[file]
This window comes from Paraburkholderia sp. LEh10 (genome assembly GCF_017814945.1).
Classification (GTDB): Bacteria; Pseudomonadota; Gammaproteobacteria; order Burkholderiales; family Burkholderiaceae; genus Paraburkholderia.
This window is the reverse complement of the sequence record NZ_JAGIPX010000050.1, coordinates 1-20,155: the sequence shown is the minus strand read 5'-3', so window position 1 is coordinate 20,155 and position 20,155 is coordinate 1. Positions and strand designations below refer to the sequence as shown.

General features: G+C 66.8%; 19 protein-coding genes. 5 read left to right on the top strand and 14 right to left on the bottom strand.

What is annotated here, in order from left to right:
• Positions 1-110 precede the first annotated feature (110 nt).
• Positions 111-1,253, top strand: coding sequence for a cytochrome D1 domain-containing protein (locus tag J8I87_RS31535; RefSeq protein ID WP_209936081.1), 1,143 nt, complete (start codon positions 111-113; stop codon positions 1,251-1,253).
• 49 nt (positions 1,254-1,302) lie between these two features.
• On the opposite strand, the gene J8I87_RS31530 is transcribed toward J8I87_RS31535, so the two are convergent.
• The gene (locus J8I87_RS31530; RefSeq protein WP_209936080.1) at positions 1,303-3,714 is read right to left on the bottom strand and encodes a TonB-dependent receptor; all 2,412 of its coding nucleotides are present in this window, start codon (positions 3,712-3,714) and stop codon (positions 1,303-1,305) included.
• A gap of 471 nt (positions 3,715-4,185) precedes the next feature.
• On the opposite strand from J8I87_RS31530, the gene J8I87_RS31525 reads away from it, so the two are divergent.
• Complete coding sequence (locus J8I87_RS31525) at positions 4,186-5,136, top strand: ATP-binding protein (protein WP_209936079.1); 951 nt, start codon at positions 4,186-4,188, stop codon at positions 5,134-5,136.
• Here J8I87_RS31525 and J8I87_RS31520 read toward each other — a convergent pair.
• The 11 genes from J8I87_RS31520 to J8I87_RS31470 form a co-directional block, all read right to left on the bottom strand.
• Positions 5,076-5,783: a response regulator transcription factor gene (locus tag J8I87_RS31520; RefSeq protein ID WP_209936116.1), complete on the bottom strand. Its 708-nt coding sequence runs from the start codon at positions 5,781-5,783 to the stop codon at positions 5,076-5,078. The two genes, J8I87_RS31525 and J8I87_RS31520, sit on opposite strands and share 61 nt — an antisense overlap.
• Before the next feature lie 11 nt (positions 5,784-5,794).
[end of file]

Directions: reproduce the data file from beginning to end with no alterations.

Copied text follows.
This window comes from Paraburkholderia sp. LEh10 (genome assembly GCF_017814945.1).
Classification (GTDB): Bacteria; Pseudomonadota; Gammaproteobacteria; order Burkholderiales; family Burkholderiaceae; genus Paraburkholderia.
This window is the reverse complement of the sequence record NZ_JAGIPX010000050.1, coordinates 1-20,155: the sequence shown is the minus strand read 5'-3', so window position 1 is coordinate 20,155 and position 20,155 is coordinate 1. Positions and strand designations below refer to the sequence as shown.

General features: G+C 66.8%; 19 protein-coding genes. 5 read left to right on the top strand and 14 right to left on the bottom strand.

What is annotated here, in order from left to right:
• Positions 1-110 precede the first annotated feature (110 nt).
• Positions 111-1,253, top strand: coding sequence for a cytochrome D1 domain-containing protein (locus tag J8I87_RS31535; RefSeq protein ID WP_209936081.1), 1,143 nt, complete (start codon positions 111-113; stop codon positions 1,251-1,253).
• 49 nt (positions 1,254-1,302) lie between these two features.
• On the opposite strand, the gene J8I87_RS31530 is transcribed toward J8I87_RS31535, so the two are convergent.
• The gene (locus J8I87_RS31530; RefSeq protein WP_209936080.1) at positions 1,303-3,714 is read right to left on the bottom strand and encodes a TonB-dependent receptor; all 2,412 of its coding nucleotides are present in this window, start codon (positions 3,712-3,714) and stop codon (positions 1,303-1,305) included.
• A gap of 471 nt (positions 3,715-4,185) precedes the next feature.
• On the opposite strand from J8I87_RS31530, the gene J8I87_RS31525 reads away from it, so the two are divergent.
• Complete coding sequence (locus J8I87_RS31525) at positions 4,186-5,136, top strand: ATP-binding protein (protein WP_209936079.1); 951 nt, start codon at positions 4,186-4,188, stop codon at positions 5,134-5,136.
• Here J8I87_RS31525 and J8I87_RS31520 read toward each other — a convergent pair.
• The 11 genes from J8I87_RS31520 to J8I87_RS31470 form a co-directional block, all read right to left on the bottom strand.
• Positions 5,076-5,783: a response regulator transcription factor gene (locus tag J8I87_RS31520; RefSeq protein ID WP_209936116.1), complete on the bottom strand. Its 708-nt coding sequence runs from the start codon at positions 5,781-5,783 to the stop codon at positions 5,076-5,078. The two genes, J8I87_RS31525 and J8I87_RS31520, sit on opposite strands and share 61 nt — an antisense overlap.
• Before the next feature lie 11 nt (positions 5,784-5,794).